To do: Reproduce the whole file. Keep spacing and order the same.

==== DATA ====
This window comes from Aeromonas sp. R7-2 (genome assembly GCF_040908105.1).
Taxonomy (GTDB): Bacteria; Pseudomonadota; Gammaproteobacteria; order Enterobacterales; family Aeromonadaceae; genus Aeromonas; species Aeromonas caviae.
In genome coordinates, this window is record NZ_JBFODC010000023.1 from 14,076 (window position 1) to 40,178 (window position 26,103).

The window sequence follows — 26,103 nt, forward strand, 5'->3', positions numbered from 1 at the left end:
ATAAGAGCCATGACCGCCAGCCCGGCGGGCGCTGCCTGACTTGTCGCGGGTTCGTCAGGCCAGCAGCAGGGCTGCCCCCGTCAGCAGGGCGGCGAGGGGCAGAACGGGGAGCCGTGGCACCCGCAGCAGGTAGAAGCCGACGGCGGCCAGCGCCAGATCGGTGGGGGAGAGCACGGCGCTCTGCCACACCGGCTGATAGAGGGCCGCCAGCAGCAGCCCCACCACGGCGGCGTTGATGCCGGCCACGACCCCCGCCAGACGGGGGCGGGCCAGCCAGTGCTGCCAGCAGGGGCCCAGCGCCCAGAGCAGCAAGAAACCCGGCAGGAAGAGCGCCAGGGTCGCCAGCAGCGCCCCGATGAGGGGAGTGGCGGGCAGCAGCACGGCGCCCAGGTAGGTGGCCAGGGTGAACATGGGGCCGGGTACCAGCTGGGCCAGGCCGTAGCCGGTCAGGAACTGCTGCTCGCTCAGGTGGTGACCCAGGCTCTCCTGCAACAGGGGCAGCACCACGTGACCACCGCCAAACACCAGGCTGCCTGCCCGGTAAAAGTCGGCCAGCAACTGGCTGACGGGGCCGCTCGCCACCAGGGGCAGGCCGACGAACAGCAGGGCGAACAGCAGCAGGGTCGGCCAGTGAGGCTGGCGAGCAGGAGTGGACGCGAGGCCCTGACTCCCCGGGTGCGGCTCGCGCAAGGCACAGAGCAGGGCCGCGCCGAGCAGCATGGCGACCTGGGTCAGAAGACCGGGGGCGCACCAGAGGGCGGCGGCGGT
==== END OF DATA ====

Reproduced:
This window comes from Aeromonas sp. R7-2 (genome assembly GCF_040908105.1).
Taxonomy (GTDB): Bacteria; Pseudomonadota; Gammaproteobacteria; order Enterobacterales; family Aeromonadaceae; genus Aeromonas; species Aeromonas caviae.
In genome coordinates, this window is record NZ_JBFODC010000023.1 from 14,076 (window position 1) to 40,178 (window position 26,103).

The window sequence follows — 26,103 nt, forward strand, 5'->3', positions numbered from 1 at the left end:
ATAAGAGCCATGACCGCCAGCCCGGCGGGCGCTGCCTGACTTGTCGCGGGTTCGTCAGGCCAGCAGCAGGGCTGCCCCCGTCAGCAGGGCGGCGAGGGGCAGAACGGGGAGCCGTGGCACCCGCAGCAGGTAGAAGCCGACGGCGGCCAGCGCCAGATCGGTGGGGGAGAGCACGGCGCTCTGCCACACCGGCTGATAGAGGGCCGCCAGCAGCAGCCCCACCACGGCGGCGTTGATGCCGGCCACGACCCCCGCCAGACGGGGGCGGGCCAGCCAGTGCTGCCAGCAGGGGCCCAGCGCCCAGAGCAGCAAGAAACCCGGCAGGAAGAGCGCCAGGGTCGCCAGCAGCGCCCCGATGAGGGGAGTGGCGGGCAGCAGCACGGCGCCCAGGTAGGTGGCCAGGGTGAACATGGGGCCGGGTACCAGCTGGGCCAGGCCGTAGCCGGTCAGGAACTGCTGCTCGCTCAGGTGGTGACCCAGGCTCTCCTGCAACAGGGGCAGCACCACGTGACCACCGCCAAACACCAGGCTGCCTGCCCGGTAAAAGTCGGCCAGCAACTGGCTGACGGGGCCGCTCGCCACCAGGGGCAGGCCGACGAACAGCAGGGCGAACAGCAGCAGGGTCGGCCAGTGAGGCTGGCGAGCAGGAGTGGACGCGAGGCCCTGACTCCCCGGGTGCGGCTCGCGCAAGGCACAGAGCAGGGCCGCGCCGAGCAGCATGGCGACCTGGGTCAGAAGACCGGGGGCGCACCAGAGGGCGGCGGCGGT